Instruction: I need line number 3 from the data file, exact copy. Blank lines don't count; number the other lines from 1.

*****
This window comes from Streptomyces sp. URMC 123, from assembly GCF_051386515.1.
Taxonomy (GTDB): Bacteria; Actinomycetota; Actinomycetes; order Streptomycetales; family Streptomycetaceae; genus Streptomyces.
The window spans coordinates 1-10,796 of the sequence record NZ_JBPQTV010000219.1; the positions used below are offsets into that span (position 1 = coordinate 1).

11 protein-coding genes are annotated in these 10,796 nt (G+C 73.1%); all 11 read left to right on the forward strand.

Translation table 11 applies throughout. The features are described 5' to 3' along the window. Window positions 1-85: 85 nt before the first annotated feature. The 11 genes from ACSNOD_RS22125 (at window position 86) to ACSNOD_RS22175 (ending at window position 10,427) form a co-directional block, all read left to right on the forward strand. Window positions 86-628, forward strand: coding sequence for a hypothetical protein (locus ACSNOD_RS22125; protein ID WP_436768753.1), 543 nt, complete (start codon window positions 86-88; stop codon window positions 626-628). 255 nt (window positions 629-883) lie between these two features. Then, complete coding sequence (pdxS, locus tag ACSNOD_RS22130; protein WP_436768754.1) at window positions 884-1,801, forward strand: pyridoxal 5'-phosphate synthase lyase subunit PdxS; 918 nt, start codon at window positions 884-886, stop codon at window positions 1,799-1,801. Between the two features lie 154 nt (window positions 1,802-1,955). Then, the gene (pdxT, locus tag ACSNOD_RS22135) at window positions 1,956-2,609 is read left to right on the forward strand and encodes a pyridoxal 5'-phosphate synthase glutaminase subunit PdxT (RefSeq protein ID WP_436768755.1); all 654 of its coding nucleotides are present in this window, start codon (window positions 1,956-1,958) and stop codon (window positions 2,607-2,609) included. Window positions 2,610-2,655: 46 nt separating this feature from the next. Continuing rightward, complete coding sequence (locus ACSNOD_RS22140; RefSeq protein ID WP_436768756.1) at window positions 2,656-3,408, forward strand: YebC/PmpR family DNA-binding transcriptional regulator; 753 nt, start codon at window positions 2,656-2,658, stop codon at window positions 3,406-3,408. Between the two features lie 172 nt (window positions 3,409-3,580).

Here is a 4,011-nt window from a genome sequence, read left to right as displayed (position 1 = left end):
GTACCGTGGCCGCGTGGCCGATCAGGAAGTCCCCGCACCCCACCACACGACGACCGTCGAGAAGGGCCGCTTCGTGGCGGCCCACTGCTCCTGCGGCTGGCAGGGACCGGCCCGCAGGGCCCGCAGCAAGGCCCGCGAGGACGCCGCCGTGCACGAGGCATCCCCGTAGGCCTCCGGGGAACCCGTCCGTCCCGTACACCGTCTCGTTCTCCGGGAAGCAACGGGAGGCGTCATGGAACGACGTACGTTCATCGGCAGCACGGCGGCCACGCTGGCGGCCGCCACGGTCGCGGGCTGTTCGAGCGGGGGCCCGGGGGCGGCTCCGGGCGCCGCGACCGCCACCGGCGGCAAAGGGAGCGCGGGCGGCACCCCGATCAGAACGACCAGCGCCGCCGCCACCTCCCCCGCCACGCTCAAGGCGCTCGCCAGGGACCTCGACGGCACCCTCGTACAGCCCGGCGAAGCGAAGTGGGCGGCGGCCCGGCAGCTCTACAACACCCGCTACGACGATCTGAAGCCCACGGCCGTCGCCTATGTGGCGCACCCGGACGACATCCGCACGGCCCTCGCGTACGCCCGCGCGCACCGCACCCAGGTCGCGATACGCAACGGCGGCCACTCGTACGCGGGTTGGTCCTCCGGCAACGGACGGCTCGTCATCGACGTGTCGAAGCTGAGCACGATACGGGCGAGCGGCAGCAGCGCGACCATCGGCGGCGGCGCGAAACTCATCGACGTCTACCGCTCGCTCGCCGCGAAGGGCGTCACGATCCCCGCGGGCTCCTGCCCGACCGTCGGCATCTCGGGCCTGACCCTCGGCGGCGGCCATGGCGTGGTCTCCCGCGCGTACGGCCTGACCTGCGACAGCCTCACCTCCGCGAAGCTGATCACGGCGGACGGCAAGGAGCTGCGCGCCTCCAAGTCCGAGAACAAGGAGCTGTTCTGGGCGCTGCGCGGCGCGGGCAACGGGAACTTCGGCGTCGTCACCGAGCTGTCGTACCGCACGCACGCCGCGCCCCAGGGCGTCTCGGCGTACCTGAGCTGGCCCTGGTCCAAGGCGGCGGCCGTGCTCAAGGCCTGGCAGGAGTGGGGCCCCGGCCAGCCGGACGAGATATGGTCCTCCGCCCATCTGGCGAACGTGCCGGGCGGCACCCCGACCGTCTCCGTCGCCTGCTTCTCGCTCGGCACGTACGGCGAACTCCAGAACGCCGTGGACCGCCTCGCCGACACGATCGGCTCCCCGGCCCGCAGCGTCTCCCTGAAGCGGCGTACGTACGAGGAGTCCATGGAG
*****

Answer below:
The window spans coordinates 1-10,796 of the sequence record NZ_JBPQTV010000219.1; the positions used below are offsets into that span (position 1 = coordinate 1).